indigo rose tastes like a tomato

A few years ago, I reported on the new ‘Indigo Rose’ tomato being developed at OSU by vegetable development specialist, Dr. Jim Myers.  At the time, he was soliciting names for his purple tomatoes, which looked much purpler at the time in controlled conditions. Then unnamed, the tomato captivated visitors interested in the process of hybridization and Jim’s claims of a gorgeous aubergine color and some anecdotal and research-supported health claims. It’s now completing its first year on the market.

Unfortunately, the marketing for taste still hasn’t caught up to the marketing for color and health buzzword of the day. Back then, Jim didn’t have a good answer for the single pressing question asked by several people at the demo, and I’m sure thousands of people since then.  He still didn’t when my husband asked him last weekend at the Lane County Farmers Market:

What does it taste like?

His response: it tastes like a tomato.

He was absolutely right: it tastes like a tomato. There’s nothing particularly distinguished about the taste, but it’s not bad, either.  It just wasn’t bred for taste, and I think that’s a shame.

‘Indigo Rose’ doesn’t have the acidic zing and sweetness of the “black” varieties like ‘Black Krim’ or ‘Cherokee Purple,’ which turn a greenish brown color.  The ‘Indigo Rose’ isn’t as dull as a supermarket tomato, but a regular beefsteak in the heat of summer beats the pants off it for flavor.  The size is great — it is a bit bigger than your average large cherry tomato, but smaller than a plum.  I think they call them “salad tomatoes” in the biz.

Ah, it can’t be denied that you sure are pretty, ‘Indigo Rose’.  The ones I’ve seen in the farmers’ market (mine aren’t ready yet) are not purple but a mix of red and aubergine in color, like the ones depicted above.  The chemical reaction with anthocyanins that causes the purpling is cool; it’s rather like those sun prints one makes in childhood with photosynthetic paper.  If the tomato is shaded, it develops a purple color; if not, it develops red.  The tomato in front, for example, has little stripes that I imagine were caused by the calyx.  It looks great in a mixed tomato salad because of its unusual coloration.  Is this enough, though?

Have you grown or tasted this tomato?  A discussion has begun on my Facebook wall (you need to request to be “friends” but I don’t turn anyone down except that chick who was trying to link me to her porn site).  Folks mention the tough skin, which could be beneficial in a stuffed tomato recipe.  What do you think?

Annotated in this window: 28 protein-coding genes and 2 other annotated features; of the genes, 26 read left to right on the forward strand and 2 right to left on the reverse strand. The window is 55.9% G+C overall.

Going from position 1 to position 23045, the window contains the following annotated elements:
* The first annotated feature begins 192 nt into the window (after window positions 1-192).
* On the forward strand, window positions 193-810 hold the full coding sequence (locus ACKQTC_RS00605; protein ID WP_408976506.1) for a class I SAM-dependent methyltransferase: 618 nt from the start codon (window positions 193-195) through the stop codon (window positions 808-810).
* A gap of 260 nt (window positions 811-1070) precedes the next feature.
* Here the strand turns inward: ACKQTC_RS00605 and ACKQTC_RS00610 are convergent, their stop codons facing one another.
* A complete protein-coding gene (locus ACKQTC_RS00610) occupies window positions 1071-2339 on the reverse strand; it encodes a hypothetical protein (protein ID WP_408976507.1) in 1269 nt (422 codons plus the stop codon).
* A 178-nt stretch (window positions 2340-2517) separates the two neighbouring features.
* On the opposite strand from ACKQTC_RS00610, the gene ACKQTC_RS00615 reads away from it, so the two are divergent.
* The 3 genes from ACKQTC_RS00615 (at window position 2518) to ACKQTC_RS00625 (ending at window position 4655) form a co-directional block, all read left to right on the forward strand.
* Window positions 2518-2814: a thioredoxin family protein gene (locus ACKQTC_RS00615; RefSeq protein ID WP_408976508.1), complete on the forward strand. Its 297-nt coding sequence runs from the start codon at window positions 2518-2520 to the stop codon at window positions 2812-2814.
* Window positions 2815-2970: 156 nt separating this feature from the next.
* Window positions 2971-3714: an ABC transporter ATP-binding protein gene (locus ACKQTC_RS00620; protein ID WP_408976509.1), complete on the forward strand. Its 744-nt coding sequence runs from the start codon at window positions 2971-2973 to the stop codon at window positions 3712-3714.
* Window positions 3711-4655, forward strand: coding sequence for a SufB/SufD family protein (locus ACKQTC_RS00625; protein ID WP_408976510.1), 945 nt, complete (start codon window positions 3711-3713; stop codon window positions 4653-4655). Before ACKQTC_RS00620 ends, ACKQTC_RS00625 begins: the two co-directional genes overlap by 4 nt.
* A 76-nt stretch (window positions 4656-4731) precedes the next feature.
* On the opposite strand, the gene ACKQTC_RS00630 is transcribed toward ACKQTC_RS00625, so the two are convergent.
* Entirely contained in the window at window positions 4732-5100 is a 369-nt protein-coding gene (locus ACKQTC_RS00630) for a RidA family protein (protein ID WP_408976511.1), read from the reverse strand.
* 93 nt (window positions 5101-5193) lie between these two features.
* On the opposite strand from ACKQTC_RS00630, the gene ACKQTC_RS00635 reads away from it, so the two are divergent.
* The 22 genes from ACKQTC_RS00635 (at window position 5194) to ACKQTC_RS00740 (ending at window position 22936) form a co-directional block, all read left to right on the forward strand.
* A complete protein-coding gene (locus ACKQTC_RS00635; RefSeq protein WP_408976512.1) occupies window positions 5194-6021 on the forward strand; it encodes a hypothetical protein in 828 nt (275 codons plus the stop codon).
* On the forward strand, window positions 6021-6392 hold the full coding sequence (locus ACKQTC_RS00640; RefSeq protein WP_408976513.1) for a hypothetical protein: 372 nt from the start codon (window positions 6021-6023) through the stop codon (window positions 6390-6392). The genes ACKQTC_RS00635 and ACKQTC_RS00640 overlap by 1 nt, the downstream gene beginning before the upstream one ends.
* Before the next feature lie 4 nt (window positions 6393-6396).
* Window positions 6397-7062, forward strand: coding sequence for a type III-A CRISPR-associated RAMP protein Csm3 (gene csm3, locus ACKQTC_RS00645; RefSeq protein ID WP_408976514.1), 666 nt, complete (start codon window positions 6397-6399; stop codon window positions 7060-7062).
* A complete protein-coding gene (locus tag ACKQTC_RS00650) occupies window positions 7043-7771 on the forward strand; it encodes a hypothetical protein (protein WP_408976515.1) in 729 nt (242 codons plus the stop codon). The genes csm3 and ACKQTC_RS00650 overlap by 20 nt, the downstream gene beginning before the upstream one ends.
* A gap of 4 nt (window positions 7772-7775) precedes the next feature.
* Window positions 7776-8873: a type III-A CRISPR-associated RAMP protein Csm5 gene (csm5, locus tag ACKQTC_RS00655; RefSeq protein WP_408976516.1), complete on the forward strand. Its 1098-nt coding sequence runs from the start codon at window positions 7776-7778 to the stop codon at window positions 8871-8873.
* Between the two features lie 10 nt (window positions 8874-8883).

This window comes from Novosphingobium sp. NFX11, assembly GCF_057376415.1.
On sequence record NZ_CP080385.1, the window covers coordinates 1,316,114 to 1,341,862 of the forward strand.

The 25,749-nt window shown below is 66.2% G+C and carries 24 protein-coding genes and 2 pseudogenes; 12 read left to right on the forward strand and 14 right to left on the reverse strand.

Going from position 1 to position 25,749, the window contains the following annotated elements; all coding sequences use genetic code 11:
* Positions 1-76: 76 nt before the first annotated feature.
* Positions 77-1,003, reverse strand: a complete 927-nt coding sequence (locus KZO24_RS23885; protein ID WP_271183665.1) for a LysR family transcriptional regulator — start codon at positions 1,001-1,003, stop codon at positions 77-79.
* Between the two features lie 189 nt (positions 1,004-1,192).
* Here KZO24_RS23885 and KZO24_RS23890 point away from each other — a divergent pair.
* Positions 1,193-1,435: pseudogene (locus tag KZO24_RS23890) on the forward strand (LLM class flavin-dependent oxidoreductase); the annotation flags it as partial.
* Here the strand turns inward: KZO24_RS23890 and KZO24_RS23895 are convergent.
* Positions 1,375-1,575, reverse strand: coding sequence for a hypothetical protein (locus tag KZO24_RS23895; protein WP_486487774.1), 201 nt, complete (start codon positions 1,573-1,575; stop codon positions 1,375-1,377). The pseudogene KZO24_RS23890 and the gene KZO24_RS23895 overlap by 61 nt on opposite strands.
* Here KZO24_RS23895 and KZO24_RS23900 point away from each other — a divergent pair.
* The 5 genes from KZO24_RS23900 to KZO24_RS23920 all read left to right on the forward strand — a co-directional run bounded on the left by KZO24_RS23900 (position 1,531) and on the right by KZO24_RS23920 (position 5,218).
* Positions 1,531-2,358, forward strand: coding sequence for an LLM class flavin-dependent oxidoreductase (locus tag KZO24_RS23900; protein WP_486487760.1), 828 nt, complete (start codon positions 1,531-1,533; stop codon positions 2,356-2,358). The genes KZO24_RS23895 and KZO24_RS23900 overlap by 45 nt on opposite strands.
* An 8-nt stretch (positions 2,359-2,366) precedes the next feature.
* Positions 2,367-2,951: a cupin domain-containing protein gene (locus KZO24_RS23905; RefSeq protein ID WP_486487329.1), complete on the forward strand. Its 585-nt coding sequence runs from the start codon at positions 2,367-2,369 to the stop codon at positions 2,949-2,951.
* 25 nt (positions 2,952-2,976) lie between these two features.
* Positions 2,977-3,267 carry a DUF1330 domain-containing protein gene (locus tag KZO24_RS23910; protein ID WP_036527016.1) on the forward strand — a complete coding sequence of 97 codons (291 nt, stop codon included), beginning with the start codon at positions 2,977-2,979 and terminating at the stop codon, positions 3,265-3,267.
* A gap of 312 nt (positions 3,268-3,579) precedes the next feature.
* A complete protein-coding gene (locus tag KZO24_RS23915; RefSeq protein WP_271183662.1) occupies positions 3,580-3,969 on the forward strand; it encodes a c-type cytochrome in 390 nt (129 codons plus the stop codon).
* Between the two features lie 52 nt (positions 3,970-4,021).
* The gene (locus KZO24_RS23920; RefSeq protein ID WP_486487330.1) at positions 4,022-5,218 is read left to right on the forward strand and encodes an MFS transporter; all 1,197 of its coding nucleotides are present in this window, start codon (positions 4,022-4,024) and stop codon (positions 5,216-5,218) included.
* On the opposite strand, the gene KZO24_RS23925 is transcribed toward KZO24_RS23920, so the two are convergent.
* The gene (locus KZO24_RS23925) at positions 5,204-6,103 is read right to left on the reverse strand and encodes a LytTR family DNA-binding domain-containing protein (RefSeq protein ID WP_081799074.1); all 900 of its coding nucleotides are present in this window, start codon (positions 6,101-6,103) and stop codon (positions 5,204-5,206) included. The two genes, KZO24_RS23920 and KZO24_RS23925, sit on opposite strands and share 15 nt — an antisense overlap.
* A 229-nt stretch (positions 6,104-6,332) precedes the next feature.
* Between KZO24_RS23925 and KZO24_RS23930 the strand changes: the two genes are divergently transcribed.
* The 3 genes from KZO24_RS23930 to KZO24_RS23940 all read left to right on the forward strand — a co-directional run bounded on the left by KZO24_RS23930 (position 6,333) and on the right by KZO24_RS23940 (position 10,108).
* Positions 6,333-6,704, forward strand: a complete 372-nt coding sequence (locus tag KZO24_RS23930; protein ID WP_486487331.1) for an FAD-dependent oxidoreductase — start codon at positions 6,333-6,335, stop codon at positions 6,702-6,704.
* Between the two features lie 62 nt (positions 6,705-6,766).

Advertisements

frankenstein farm day 2010

We visited mad scientists at work this weekend at the Lewis-Brown Research farm in Corvallis.  Inspired by last year’s trip, when I sampled new blackberry varieties, I thought I’d see what was now in development.  The cherries were in full, glorious fruit under the special experimental tents, marked by colorful balloons that mimic birds of prey.  We sampled about a dozen varieties, including some fantastic cultivars that deepen the flavor and firm up the texture of Raniers.

We sampled the wares at the National Clonal Germplasm Repository, or a field of blueberry specimens from all over the world.  OSU and the U.S. Department of Agriculture work together to preserve the genetic material of all the blueberry cultivars they can find.  It’s one of 30 seed banks around the nation set up to preserve agricultural crops and other plants.

Although the high bush varieties were full and tall enough to hide my blueberry fan friend, the fruit was about 2-3 weeks late this year, and the scientists commented that they were ripening unevenly, with the extra early varieties coming in with the early varieties, and an unusual mix of ripe and unripe berries on the same branch.  As you might imagine, this would cause all kinds of problems for commercial growers.

At the bee station, we got to stick our hands into a box and let drones tickle us with their fuzzy, buzzy bodies.   Bee expert Dr. Ramesh Sagili, who was on site in a beekeeper suit talking about hive health, was hired by OSU last year. We also talked to some of the research team working on a new pest in the Willamette Valley, spotted drosophilia, which burrows into ripening fruit and can wipe out a crop in a manner of days.

We also talked to Dr. Jim Myers, the vegetable development specialist, who is now part of a research coalition that is working with different regions and farms to help improve organic farming practices.  Dr. Myers was soliciting names for his purple tomatoes, a lovely aubergine color that apparently have more anti-oxidants.

“But how do they taste,” cried one visitor.

“Like a tomato,” he replied.